These Regulations are made under the Community Care and Health (Scotland) Act 2002, which, together with the Community Care (Personal Care and Nursing Care) (Scotland) Regulations 2002, provides that local authorities are not to charge for certain types of social care provided or secured by them. Reg.2 of the 2002 Regulations modifies, for the purpose of charging, the meaning of accommodation provided under the Social Work (Scotland) Act 1968 or the Mental Health (Care and Treatment) (Scotland) Act 2003 s.25. These Regulations amend reg.2 of the 2002 Regulations to increase the thresholds below which certain care is not to be charged for (reg.2). In respect of personal care, personal support and care of a kind mentioned in Sch.1 of the 2002 Act, the first £180 is not to be charged for (up from £177). For these purposes, “personal care” and “personal support” have the same meaning as in the Public Services Reform (Scotland) Act 2010 Sch.12 para.20. In respect of nursing care, the first £81 is not to be charged for (up from £80).

In Force

1 April 2020

Full text

Community Care (Personal Care and Nursing Care) (Scotland) Amendment Regulations 2020  


Human Tissue (Authorisation) (Specified Type A Procedures) (Scotland) Regulations 2020 (SSI 2020/80)


These Regulations specify medical procedures which may be carried out on a person for the purpose of increasing the likelihood of successful transplantation of a part of the person’s body after the person’s death and which are not for the primary purpose of safeguarding or promoting the physical or mental health of the person, known under the Human Tissue (Scotland) Act 2006 as “pre-death procedures “ (see s.16A, inserted by the Human Tissue (Authorisation) (Scotland) Act 2019 s.23). These Regulations specify the “Type A procedures”. Type A procedures are those pre-death procedures which Ministers consider are appropriate to be carried out in accordance with s.16E of the Act without the need for further conditions or restrictions on their performance, such as only in specified circumstances or following further authorisation. A pre-death procedure may only be carried out on a person if it has been specified as either a Type A procedure or Type B procedure (see s.16D of the Act). 

In Force

In accordance with reg.1 

Full text

Human Tissue (Authorisation) (Specified Type A Procedures) (Scotland) Regulations 2020  


DL(2020)03 Notifications to the Mental Welfare Commission for Scotland: review of arrangements for investigating deaths where persons were subject to orders for mental health care and treatment (deaths in detention reviews); homicide reviews 21/02/2020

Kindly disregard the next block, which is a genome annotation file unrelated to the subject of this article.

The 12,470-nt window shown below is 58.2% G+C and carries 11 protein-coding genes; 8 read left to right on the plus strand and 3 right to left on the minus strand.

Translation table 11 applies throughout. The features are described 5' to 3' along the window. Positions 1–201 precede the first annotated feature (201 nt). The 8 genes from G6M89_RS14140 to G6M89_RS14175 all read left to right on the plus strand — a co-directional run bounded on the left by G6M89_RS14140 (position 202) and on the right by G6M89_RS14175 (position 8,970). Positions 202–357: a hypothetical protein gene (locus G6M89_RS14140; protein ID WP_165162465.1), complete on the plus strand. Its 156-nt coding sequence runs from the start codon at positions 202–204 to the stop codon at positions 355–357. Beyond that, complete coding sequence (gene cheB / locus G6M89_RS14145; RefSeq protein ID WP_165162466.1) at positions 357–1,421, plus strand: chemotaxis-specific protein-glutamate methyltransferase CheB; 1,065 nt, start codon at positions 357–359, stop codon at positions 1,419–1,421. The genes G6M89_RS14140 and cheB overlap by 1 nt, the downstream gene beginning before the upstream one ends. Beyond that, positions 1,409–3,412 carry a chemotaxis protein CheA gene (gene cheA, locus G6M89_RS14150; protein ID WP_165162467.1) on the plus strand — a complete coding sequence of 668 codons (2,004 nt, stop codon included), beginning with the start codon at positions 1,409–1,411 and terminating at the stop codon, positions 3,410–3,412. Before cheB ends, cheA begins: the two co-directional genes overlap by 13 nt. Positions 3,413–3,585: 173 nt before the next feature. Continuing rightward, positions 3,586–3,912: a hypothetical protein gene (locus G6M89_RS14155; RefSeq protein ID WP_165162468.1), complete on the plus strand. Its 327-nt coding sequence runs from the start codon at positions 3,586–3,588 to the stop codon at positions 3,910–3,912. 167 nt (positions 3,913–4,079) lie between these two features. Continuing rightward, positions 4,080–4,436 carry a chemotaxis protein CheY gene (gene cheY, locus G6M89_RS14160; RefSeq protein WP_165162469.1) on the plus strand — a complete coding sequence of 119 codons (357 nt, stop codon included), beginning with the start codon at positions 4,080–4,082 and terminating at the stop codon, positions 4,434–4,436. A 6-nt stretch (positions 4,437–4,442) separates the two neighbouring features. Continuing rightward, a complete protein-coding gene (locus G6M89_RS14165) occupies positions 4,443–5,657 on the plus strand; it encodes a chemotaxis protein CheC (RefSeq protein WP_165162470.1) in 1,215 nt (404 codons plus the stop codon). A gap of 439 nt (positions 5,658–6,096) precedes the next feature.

DL(2020)05 Coronavirus (COVID-19): national arrangements for NHS Scotland staff 13/03/2020
PCS(SDIA)2020/01 Scottish Distant Islands Allowance 04/03/2020
DL(2020)01 Healthcare associated infection (HAI): guidance for staff screening during healthcare associated infection incidents and outbreaks 31/01/2020
PCA(D)(2020)06 COVID-19 guidance: NHS general dental services 17/03/2020
PCA(M)(2020)04 Suspension of online booking systems 13/03/2020
PCA(M)(2020)03 Near Me Guidance for GP contractors 12/03/2020
PCA(M)(2020)02 Covid-19: guidance on planning and responding to primary care GP practice capacity Challenges 05/03/2020
PCA(O)(2020)02 General Ophthalmic Services (GOS): information and resources regarding novel coronavirus (COVID-19) for all community optometry practices and practice staff in Scotland 05/03/2020

Email from Lorraine Wakefield, Communications Manager at the Scottish Social Services Council:

18 March 2020
We recognise that the social service sector is on the frontline of the coronavirus (COVID-19) pandemic and we want to support you to continue to deliver your vital work during this challenging time. As you need to change your services to meet demand, we’ve agreed regulatory changes with Scottish Government to enable an effective response by services. These are effective from today (18 March 2020).

Current flexibility regarding registration and redeployment between services

People working in social service roles in nurseries, care homes, care at home and housing support services, residential childcare services and school care accommodation service can currently work for six months without being registered.

We understand that for people working in these services applying for registration will not be a priority. We will update this information if there is any change to this time period.

Workers registered to work in one kind of service can be immediately redeployed to work in another kind of service without any need to change their registration status with the SSSC. They would currently have six months in which to register to work in a different service.